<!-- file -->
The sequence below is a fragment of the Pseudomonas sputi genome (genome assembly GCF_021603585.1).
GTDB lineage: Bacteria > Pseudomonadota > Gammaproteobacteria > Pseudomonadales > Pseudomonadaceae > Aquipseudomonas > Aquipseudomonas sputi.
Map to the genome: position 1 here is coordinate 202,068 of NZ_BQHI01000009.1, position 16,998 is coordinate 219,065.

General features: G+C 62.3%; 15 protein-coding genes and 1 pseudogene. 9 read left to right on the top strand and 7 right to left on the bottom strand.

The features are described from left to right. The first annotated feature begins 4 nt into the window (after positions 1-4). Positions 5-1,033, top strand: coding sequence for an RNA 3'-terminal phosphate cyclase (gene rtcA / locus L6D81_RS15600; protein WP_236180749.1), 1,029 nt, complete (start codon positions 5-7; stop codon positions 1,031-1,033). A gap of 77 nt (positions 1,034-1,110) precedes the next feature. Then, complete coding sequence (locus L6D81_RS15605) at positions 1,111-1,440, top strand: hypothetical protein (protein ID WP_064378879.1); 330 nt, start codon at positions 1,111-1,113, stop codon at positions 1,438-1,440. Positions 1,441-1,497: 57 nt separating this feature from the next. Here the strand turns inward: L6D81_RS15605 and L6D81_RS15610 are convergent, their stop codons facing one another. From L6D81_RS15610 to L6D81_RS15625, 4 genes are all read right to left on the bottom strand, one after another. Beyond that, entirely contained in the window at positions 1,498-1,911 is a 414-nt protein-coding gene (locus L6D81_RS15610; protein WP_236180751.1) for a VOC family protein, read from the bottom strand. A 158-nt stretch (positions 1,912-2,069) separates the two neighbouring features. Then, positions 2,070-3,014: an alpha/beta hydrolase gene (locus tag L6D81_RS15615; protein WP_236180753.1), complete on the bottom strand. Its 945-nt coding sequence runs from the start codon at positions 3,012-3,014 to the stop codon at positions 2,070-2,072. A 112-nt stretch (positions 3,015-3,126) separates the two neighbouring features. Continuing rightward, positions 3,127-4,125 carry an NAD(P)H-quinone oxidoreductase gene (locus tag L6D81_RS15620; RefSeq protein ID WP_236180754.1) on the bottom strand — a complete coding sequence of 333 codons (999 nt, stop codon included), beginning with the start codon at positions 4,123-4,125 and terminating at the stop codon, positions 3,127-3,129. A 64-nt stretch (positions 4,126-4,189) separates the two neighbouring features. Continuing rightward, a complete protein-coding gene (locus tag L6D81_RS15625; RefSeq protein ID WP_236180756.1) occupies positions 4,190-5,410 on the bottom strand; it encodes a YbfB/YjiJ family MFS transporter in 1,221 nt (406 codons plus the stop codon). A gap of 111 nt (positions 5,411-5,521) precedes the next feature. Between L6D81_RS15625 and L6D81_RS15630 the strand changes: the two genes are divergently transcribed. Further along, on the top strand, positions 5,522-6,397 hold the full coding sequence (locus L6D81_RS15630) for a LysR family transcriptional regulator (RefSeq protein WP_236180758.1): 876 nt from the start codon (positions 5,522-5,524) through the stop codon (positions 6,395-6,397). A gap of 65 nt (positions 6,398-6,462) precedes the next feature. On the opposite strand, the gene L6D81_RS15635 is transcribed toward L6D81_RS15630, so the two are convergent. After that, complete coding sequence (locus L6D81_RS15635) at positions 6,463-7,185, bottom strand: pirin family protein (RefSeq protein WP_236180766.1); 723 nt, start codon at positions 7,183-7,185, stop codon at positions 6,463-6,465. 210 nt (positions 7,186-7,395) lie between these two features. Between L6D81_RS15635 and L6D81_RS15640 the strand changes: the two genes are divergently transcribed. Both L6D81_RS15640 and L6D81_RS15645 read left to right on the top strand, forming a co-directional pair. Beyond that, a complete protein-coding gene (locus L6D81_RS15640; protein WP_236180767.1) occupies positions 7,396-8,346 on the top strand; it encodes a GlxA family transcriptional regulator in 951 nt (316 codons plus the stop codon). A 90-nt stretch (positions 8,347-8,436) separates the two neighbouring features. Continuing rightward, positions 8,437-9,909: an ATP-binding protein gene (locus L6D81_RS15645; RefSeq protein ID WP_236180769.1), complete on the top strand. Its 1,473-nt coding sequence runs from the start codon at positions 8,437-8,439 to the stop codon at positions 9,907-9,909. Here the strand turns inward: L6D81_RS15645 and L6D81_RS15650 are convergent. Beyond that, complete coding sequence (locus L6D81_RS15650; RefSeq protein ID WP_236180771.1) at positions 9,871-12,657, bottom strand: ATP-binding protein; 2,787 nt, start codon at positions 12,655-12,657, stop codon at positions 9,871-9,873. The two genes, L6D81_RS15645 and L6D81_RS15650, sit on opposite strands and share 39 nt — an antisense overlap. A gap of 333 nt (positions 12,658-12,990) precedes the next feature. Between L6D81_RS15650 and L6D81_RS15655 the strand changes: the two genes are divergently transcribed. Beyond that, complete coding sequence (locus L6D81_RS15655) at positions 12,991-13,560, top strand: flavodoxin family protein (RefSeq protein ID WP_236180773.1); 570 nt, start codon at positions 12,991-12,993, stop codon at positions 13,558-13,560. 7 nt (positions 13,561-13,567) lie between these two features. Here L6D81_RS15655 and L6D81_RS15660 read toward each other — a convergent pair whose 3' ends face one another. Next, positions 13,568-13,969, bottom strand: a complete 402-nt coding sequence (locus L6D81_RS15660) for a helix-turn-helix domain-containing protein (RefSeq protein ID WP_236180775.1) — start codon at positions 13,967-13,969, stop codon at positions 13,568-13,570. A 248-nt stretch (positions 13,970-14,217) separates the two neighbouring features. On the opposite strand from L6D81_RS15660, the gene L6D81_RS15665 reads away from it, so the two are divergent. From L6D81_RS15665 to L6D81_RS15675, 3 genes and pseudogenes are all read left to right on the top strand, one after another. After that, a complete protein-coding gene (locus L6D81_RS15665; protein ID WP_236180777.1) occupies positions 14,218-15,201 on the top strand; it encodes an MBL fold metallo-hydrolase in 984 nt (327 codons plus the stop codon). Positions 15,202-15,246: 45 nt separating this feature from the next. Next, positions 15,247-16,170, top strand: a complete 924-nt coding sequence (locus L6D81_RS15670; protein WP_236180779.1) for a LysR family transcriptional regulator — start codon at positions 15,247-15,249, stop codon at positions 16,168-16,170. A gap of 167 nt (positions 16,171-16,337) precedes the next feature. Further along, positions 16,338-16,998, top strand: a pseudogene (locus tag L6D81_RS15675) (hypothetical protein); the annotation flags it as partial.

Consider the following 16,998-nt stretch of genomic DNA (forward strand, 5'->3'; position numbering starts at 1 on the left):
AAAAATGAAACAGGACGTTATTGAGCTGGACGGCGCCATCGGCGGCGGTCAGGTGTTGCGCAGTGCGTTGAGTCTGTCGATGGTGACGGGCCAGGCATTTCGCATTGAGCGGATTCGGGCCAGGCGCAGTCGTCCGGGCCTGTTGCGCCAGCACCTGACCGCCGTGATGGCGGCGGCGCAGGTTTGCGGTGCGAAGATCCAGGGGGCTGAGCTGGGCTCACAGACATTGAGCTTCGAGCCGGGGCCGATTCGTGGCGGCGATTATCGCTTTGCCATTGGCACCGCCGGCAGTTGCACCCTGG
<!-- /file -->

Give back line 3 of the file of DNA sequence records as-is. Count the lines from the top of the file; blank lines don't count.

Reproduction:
Map to the genome: position 1 here is coordinate 202,068 of NZ_BQHI01000009.1, position 16,998 is coordinate 219,065.